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Cornell Medical College Offers Deal to Pare Down Entering Class

August 13, 1996

NEW YORK (AP) _ Scrambling to avoid fights over a limited number of microscopes and cadavers, Cornell University Medical College is offering its incoming students a year’s tuition if they agree to defer enrollment.

The New York City medical school found itself in dire straits after mailing acceptance letters to 249 applicants, The New York Times reported in Tuesday’s editions.

In past years, that number has yielded no more than the 104 students the school has room for. This year, 119 said they’re coming to Cornell.

Admissions chairman Gordon F. Fairclough Jr. sent the 119 students a letter offering the free year _ worth $34,000 _ to the first 15 students who agree to delay their medical training until September 1997.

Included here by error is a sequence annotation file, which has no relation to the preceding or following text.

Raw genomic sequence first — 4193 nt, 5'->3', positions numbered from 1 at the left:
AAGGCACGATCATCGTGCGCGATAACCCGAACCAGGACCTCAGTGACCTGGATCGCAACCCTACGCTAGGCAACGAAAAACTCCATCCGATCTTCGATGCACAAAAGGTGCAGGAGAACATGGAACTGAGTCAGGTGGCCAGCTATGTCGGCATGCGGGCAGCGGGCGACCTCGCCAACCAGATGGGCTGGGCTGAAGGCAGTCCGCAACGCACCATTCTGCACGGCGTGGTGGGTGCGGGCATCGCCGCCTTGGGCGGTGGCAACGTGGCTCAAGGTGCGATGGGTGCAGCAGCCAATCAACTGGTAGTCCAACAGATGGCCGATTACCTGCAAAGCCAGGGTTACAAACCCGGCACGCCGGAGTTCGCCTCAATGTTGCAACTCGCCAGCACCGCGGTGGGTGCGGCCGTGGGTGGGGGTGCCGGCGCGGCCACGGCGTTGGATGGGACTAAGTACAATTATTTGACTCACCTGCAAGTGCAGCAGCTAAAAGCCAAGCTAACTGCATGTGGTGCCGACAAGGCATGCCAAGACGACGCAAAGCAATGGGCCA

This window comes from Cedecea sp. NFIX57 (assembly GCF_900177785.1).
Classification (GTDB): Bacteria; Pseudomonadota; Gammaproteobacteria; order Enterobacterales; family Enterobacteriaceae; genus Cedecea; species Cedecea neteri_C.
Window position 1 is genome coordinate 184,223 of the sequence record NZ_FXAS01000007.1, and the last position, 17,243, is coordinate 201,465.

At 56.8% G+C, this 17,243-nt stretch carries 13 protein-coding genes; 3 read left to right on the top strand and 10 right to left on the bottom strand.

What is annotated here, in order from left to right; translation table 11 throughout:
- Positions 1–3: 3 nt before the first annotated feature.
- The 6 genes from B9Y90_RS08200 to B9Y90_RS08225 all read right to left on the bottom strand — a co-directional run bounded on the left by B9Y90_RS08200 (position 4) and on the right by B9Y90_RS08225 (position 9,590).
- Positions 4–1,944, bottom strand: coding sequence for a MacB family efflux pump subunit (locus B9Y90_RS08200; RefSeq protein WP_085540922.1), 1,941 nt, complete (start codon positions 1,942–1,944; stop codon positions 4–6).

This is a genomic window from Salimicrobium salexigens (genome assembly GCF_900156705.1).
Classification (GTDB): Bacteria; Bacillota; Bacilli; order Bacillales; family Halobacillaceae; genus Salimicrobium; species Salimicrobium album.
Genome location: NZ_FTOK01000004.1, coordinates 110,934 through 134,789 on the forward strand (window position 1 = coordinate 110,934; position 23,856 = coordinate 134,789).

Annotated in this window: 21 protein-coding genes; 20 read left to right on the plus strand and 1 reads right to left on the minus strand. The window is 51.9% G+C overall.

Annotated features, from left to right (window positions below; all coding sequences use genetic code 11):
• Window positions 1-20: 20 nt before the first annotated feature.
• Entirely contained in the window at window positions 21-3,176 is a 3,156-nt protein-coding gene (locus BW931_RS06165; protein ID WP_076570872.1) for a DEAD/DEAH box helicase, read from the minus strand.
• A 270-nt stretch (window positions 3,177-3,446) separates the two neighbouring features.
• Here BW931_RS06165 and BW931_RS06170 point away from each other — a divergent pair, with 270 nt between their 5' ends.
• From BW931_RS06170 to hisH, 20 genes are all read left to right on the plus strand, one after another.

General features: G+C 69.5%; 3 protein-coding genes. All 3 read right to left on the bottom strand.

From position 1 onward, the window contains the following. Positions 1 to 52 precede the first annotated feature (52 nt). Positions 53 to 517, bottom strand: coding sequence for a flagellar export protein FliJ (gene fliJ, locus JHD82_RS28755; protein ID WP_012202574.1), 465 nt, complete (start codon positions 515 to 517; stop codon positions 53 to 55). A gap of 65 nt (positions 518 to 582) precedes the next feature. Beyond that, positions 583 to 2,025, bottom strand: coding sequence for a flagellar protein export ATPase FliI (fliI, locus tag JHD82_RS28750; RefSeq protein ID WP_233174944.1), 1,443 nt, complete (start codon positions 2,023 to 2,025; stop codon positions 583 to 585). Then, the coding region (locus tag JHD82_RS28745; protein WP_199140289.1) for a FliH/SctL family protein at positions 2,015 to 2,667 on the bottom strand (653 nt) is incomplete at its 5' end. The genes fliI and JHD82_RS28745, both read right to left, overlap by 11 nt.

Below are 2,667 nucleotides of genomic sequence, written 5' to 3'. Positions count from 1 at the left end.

Some students told The Times they were even offered student housing until then, at about $500 a month, as long as they didn’t enroll.

``This is a unique approach,″ Richard Randlett of the Association American Medical Colleges, which administers medical-school entrance tests, told the newspaper. ``Overbooking is always a serious situation.″

A message left Monday night at the office of Paul Macielek, the school’s vice provost for public affairs, was not immediately returned.

So far, five students have taken the deal, Cornell said. But one first-year student, who spoke to the newspaper on condition of anonymity, said students would ultimately lose money on the deal.

``Tuition goes up one or two grand a year,″ the student said. ``By the time the third and fourth years of school roll around four and five years from now, students would be paying almost $6,000 or $8,000 more in tuition.″

Perhaps, Cornell needs to sweeten the deal.

``If they offered me two years of no tuition,″ the student said, ``I might take it.″

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